Once we grow into our adult perfection, why can’t we just stay there? Why do we have to age? And can we stop it?

Doctors and scientists have always seen aging as a natural process. Every thing on earth grows old and dies. That’s the way it is and nothing can be done about it, so why investigate it.

However, science and medicine has proved that our lives can be prolonged. With new drug treatments and a greater awareness of the things that harm us and what we can do for ourselves to improve our lives, in the food we eat and the exercise we do, people in the western world are living longer than ever before.

And this growing band of senior adults are anxious to hang on to their youth, adults with more disposal income than in the past and so more and more research is now being put into ways of holding back the clock and maybe stopping it altogether.

If we are able to slow down the rate we age, will our lives be better?

Physically yes. Old age can bring with it physical pain and mental decline and no one wants to suffer this in the twilight years of their life.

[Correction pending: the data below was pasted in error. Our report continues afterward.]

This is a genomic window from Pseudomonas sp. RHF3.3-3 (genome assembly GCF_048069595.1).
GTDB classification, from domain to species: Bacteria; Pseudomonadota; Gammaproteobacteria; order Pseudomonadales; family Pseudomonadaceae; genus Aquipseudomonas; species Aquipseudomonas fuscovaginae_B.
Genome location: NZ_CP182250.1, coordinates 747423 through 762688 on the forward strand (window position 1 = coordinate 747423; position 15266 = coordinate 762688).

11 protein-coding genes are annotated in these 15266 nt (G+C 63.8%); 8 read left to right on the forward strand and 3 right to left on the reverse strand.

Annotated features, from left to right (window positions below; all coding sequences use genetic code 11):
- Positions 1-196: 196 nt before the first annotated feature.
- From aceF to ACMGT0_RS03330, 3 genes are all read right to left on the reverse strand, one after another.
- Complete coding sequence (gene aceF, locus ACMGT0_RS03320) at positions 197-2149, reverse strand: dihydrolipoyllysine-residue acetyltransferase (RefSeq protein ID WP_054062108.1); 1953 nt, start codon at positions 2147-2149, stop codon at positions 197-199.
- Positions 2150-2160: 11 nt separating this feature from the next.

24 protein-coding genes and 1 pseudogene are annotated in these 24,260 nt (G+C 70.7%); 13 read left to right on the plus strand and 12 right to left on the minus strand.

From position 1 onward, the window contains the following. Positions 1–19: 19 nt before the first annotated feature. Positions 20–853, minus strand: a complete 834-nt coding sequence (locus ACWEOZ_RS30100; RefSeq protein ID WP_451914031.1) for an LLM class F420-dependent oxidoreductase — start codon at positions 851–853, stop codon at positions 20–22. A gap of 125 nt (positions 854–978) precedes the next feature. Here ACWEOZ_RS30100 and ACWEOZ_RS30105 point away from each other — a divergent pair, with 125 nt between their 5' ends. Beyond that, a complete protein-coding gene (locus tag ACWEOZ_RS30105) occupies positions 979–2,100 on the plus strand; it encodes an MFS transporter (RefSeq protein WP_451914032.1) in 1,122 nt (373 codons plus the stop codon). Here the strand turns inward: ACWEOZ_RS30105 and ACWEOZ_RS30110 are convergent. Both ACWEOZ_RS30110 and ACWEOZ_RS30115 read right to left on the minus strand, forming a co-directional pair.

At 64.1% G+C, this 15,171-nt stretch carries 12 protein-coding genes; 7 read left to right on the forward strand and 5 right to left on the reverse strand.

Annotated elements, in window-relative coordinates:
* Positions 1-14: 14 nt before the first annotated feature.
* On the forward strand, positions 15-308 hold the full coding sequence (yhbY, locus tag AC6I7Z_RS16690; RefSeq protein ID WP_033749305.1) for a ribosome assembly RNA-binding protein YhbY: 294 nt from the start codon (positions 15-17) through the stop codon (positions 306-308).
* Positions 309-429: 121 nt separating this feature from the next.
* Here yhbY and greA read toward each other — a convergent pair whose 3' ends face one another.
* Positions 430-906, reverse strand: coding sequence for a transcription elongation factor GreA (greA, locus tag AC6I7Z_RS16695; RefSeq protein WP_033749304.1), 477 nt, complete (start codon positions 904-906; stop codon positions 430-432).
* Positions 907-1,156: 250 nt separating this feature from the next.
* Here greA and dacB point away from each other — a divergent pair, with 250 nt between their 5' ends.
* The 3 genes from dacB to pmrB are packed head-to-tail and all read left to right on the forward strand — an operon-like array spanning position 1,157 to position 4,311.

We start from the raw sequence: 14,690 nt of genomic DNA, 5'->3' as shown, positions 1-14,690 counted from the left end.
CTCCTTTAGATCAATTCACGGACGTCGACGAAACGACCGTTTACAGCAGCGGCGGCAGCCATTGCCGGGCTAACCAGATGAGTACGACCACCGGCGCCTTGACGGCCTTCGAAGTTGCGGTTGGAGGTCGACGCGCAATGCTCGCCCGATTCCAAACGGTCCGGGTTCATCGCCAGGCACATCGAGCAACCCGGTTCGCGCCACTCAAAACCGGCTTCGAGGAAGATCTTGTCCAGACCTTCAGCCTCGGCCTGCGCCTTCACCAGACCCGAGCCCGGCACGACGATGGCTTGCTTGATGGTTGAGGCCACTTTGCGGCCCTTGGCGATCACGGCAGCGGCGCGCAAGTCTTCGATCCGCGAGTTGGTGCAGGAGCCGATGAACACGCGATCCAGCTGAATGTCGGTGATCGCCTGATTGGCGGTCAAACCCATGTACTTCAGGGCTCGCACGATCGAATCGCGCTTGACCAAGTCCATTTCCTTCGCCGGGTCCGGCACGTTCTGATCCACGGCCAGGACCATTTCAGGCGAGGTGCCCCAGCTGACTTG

Age also brings knowledge and wisdom, something that could benefit society enormously.

However, as with everything there is always a flip side.

How will governments cope with a growing population of old people? Money will have to be found for pensions and health care. This may mean large increase in taxes that will affect young workers, which in turn may fuel resentment.

But for the fifty plus, how society copes with their improved health and extra vigour, will be the last thing on their mind.

So, have scientists unravelled the mystery of aging?

Not yet, but they have identified some of the factors that contribute to the process and new knowledge is being accumulated at a rapid rate.

What is for sure, aging is a very complex process and there are many theories about why we age.

Free Radical Theory.
Free radicals are molecules or atoms that have an unpaired electron. In order to be electrically balanced, these molecules or atoms will grab an electron from a nearby atom, thereby creating another free radical, eventually resulting in a cascading chain of damage to cells and organs.